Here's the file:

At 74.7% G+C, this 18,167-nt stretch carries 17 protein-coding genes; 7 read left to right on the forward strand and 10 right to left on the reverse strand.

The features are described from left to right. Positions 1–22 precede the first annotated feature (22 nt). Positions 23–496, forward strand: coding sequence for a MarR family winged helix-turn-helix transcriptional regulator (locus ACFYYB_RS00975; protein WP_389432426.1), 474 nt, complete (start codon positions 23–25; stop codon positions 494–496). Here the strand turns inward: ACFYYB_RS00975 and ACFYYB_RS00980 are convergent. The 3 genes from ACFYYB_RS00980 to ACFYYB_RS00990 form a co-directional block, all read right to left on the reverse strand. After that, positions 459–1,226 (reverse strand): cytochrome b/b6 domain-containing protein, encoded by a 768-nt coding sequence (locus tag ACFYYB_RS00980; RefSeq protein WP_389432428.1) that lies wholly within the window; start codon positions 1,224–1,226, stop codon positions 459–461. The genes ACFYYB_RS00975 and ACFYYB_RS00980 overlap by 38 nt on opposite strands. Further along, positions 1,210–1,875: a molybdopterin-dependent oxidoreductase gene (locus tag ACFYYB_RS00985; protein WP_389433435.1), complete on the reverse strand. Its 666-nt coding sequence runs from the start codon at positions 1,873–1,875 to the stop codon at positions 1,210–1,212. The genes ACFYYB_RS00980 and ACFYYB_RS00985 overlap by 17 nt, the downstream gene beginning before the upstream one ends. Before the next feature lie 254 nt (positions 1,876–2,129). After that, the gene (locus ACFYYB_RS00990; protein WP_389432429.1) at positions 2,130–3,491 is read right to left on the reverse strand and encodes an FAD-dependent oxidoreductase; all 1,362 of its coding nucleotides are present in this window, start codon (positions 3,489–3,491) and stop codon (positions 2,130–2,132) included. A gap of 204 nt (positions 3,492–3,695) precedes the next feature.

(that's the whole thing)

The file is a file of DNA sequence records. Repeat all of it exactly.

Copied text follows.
At 74.7% G+C, this 18,167-nt stretch carries 17 protein-coding genes; 7 read left to right on the forward strand and 10 right to left on the reverse strand.

The features are described from left to right. Positions 1–22 precede the first annotated feature (22 nt). Positions 23–496, forward strand: coding sequence for a MarR family winged helix-turn-helix transcriptional regulator (locus ACFYYB_RS00975; protein WP_389432426.1), 474 nt, complete (start codon positions 23–25; stop codon positions 494–496). Here the strand turns inward: ACFYYB_RS00975 and ACFYYB_RS00980 are convergent. The 3 genes from ACFYYB_RS00980 to ACFYYB_RS00990 form a co-directional block, all read right to left on the reverse strand. After that, positions 459–1,226 (reverse strand): cytochrome b/b6 domain-containing protein, encoded by a 768-nt coding sequence (locus tag ACFYYB_RS00980; RefSeq protein WP_389432428.1) that lies wholly within the window; start codon positions 1,224–1,226, stop codon positions 459–461. The genes ACFYYB_RS00975 and ACFYYB_RS00980 overlap by 38 nt on opposite strands. Further along, positions 1,210–1,875: a molybdopterin-dependent oxidoreductase gene (locus tag ACFYYB_RS00985; protein WP_389433435.1), complete on the reverse strand. Its 666-nt coding sequence runs from the start codon at positions 1,873–1,875 to the stop codon at positions 1,210–1,212. The genes ACFYYB_RS00980 and ACFYYB_RS00985 overlap by 17 nt, the downstream gene beginning before the upstream one ends. Before the next feature lie 254 nt (positions 1,876–2,129). After that, the gene (locus ACFYYB_RS00990; protein WP_389432429.1) at positions 2,130–3,491 is read right to left on the reverse strand and encodes an FAD-dependent oxidoreductase; all 1,362 of its coding nucleotides are present in this window, start codon (positions 3,489–3,491) and stop codon (positions 2,130–2,132) included. A gap of 204 nt (positions 3,492–3,695) precedes the next feature.